One stubborn United States Food and Drug Administration medical officer refused to say yes to a questionable drug named thalidomide.
In doing so, Canada-born Dr. Frances Oldham Kelsey saved American children from the horrors of deformities and other ailments which were starting to surface in the wake of European mothers taking thalidomide to relieve morning sickness.
The doctor, hailed by many as a hero of the 20th century, died this month. She was 101.
The New York Times recently chronicled Kelsey’s battle against thalidomide which took place in 1960 and 1961. She reviewed the application of American drug producer William S. Merrell, who was petitioning to produce thalidomide and make it available to pregnant women in the United States. At the time, the drug was available in Europe.
Merrell pushed to have the drug approved, while Kelsey pushed back. In the meantime, reports from Europe started flooding in: children of mothers who took thalidomide were being born with flipper-like limbs.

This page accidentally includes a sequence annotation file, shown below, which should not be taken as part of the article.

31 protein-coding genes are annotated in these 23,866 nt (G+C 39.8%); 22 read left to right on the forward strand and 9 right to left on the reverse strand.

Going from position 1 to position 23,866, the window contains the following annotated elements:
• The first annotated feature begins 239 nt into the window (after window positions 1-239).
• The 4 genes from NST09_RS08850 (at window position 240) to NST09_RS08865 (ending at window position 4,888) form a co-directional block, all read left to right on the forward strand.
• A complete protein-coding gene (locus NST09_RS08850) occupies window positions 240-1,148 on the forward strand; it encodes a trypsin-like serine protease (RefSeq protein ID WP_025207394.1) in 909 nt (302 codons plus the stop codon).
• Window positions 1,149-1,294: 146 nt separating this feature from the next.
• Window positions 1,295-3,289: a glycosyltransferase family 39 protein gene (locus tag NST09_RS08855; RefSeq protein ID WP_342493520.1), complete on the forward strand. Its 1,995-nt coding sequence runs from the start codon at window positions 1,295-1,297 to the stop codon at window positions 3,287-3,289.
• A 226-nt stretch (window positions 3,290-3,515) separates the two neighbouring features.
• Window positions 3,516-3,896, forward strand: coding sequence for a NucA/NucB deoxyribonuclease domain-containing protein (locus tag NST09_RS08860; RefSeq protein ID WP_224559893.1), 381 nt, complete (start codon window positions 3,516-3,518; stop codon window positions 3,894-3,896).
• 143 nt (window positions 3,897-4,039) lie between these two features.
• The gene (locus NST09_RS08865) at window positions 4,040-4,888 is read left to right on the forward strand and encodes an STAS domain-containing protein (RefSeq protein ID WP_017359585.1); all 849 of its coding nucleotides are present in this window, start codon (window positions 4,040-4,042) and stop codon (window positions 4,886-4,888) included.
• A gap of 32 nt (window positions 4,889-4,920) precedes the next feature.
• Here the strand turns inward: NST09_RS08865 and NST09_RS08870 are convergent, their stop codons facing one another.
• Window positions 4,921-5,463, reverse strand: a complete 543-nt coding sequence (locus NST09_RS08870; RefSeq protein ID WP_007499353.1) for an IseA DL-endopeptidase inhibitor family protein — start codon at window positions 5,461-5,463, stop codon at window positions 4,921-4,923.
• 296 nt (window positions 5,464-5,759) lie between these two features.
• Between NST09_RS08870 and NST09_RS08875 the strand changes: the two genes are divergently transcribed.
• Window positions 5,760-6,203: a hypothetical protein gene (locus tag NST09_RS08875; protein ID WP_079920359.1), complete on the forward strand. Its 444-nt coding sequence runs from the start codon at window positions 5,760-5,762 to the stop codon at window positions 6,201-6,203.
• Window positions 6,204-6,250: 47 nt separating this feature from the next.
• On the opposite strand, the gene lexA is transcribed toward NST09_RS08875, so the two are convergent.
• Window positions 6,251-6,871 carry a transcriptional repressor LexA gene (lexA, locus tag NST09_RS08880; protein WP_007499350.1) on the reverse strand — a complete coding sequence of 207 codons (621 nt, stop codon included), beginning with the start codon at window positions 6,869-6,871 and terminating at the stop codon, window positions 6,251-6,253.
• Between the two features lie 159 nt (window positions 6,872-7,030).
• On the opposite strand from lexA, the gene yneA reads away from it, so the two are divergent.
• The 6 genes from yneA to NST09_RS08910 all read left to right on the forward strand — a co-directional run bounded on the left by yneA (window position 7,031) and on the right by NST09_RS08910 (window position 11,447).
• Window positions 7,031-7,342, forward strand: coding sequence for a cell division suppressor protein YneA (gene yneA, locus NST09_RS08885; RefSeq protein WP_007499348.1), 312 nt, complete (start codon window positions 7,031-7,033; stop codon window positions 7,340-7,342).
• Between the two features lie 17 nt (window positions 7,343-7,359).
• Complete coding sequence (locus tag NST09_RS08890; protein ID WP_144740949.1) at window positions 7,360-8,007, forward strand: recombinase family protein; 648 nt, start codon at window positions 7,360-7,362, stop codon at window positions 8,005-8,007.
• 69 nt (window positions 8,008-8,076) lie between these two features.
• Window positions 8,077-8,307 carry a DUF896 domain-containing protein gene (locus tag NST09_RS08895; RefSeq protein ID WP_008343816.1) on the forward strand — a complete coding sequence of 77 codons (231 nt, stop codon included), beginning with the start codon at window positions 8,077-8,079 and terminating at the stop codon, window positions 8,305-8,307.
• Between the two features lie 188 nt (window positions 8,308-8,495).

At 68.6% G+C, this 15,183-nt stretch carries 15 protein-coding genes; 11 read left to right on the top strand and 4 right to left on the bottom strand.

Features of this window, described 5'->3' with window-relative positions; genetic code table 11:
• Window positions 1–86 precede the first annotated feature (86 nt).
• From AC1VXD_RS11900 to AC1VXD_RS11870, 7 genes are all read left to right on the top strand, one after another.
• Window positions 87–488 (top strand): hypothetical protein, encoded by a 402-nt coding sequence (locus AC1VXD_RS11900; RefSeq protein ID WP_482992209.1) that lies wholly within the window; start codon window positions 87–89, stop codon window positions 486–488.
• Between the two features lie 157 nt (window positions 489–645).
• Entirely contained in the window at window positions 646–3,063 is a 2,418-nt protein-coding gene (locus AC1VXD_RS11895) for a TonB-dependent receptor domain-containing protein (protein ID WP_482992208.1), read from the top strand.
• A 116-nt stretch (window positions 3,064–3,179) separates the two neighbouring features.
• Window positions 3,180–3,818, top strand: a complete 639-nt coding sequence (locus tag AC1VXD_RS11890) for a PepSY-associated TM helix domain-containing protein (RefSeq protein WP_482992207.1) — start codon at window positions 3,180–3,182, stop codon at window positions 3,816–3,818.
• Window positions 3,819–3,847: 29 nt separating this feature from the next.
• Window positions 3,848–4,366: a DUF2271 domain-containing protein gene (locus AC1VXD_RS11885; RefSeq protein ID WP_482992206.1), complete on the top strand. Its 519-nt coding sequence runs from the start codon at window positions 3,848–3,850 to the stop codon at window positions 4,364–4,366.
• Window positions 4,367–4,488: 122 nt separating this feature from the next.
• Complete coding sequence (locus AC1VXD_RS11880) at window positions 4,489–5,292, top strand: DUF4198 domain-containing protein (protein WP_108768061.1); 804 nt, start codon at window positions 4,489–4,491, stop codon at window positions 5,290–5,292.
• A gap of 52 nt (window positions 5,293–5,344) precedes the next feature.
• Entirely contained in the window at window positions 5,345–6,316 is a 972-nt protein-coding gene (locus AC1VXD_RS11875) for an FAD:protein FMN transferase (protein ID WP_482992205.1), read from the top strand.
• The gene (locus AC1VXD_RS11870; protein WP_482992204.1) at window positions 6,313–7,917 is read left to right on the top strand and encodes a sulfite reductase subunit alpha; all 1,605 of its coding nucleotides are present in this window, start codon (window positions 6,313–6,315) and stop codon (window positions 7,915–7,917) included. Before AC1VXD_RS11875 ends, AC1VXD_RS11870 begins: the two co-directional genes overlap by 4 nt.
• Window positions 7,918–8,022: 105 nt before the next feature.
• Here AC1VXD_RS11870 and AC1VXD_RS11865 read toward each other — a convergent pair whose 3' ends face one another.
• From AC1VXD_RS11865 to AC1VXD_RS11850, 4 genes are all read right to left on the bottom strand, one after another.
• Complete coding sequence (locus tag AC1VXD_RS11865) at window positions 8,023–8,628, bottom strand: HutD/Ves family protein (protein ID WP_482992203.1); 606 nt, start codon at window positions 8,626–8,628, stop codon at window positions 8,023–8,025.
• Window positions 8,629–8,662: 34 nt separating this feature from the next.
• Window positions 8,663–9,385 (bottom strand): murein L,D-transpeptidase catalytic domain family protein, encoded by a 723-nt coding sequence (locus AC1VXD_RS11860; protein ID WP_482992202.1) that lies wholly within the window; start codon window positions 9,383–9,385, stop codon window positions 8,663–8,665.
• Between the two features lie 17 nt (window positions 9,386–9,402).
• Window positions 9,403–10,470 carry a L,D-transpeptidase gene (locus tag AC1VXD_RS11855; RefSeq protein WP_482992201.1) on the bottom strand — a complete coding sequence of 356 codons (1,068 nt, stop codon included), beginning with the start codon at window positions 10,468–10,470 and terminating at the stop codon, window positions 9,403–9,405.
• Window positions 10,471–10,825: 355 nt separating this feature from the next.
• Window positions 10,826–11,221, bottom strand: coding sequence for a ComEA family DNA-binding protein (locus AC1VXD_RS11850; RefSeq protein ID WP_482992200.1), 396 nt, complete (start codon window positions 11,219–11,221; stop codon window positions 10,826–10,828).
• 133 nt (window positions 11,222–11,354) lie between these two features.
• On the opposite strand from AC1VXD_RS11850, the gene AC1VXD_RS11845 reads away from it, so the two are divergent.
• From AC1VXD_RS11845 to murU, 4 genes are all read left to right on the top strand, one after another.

Kelsey’s refusal to dismiss her better judgement earned her “honorary degrees,” a congressional “medal for service to humanity,” and other honors.
She was hailed by citizens’ groups and awarded honorary degrees. Congress bestowed on her a medal for service to humanity and passed legislation requiring drug makers to prove that new products were safe and effective before marketing them.
The Gulf News also reported Kelsey’s passing, noting the praise President John F. Kennedy gave the doctor during a White House ceremony.
Kennedy praised Kelsey for her “exceptional judgement” and how she “prevented a major tragedy.”
Her exceptional judgement in evaluating a new drug for safety for human use has prevented a major tragedy of birth deformities in the United States.
The BBC also hailed Kelsey contributions, noting that, this past month, Canada awarded her the Order of Canada commendation.